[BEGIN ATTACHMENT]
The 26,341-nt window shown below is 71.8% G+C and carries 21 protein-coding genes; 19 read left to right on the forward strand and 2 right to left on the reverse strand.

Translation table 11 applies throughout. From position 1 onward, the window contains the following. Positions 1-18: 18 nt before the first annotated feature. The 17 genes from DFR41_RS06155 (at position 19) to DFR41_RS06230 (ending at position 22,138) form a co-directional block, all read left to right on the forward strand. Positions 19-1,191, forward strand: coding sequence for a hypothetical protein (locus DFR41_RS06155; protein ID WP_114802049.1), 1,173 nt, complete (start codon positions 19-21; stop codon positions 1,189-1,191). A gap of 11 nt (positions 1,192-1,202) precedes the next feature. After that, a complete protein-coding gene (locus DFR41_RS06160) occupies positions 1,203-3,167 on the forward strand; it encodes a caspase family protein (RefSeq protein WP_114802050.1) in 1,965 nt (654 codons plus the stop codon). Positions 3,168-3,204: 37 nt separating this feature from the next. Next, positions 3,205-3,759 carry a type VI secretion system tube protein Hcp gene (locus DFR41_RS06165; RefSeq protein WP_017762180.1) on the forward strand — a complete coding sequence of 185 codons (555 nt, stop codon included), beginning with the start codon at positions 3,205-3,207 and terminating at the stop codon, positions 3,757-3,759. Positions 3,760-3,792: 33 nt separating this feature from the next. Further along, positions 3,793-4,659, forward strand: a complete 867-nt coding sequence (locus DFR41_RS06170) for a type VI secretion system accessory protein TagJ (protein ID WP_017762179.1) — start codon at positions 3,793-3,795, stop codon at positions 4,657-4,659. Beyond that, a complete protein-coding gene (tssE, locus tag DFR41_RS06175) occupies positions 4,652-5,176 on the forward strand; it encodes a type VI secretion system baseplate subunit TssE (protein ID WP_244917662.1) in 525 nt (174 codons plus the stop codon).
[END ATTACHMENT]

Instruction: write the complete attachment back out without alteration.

The 26,341-nt window shown below is 71.8% G+C and carries 21 protein-coding genes; 19 read left to right on the forward strand and 2 right to left on the reverse strand.

Translation table 11 applies throughout. From position 1 onward, the window contains the following. Positions 1-18: 18 nt before the first annotated feature. The 17 genes from DFR41_RS06155 (at position 19) to DFR41_RS06230 (ending at position 22,138) form a co-directional block, all read left to right on the forward strand. Positions 19-1,191, forward strand: coding sequence for a hypothetical protein (locus DFR41_RS06155; protein ID WP_114802049.1), 1,173 nt, complete (start codon positions 19-21; stop codon positions 1,189-1,191). A gap of 11 nt (positions 1,192-1,202) precedes the next feature. After that, a complete protein-coding gene (locus DFR41_RS06160) occupies positions 1,203-3,167 on the forward strand; it encodes a caspase family protein (RefSeq protein WP_114802050.1) in 1,965 nt (654 codons plus the stop codon). Positions 3,168-3,204: 37 nt separating this feature from the next. Next, positions 3,205-3,759 carry a type VI secretion system tube protein Hcp gene (locus DFR41_RS06165; RefSeq protein WP_017762180.1) on the forward strand — a complete coding sequence of 185 codons (555 nt, stop codon included), beginning with the start codon at positions 3,205-3,207 and terminating at the stop codon, positions 3,757-3,759. Positions 3,760-3,792: 33 nt separating this feature from the next. Further along, positions 3,793-4,659, forward strand: a complete 867-nt coding sequence (locus DFR41_RS06170) for a type VI secretion system accessory protein TagJ (protein ID WP_017762179.1) — start codon at positions 3,793-3,795, stop codon at positions 4,657-4,659. Beyond that, a complete protein-coding gene (tssE, locus tag DFR41_RS06175) occupies positions 4,652-5,176 on the forward strand; it encodes a type VI secretion system baseplate subunit TssE (protein ID WP_244917662.1) in 525 nt (174 codons plus the stop codon).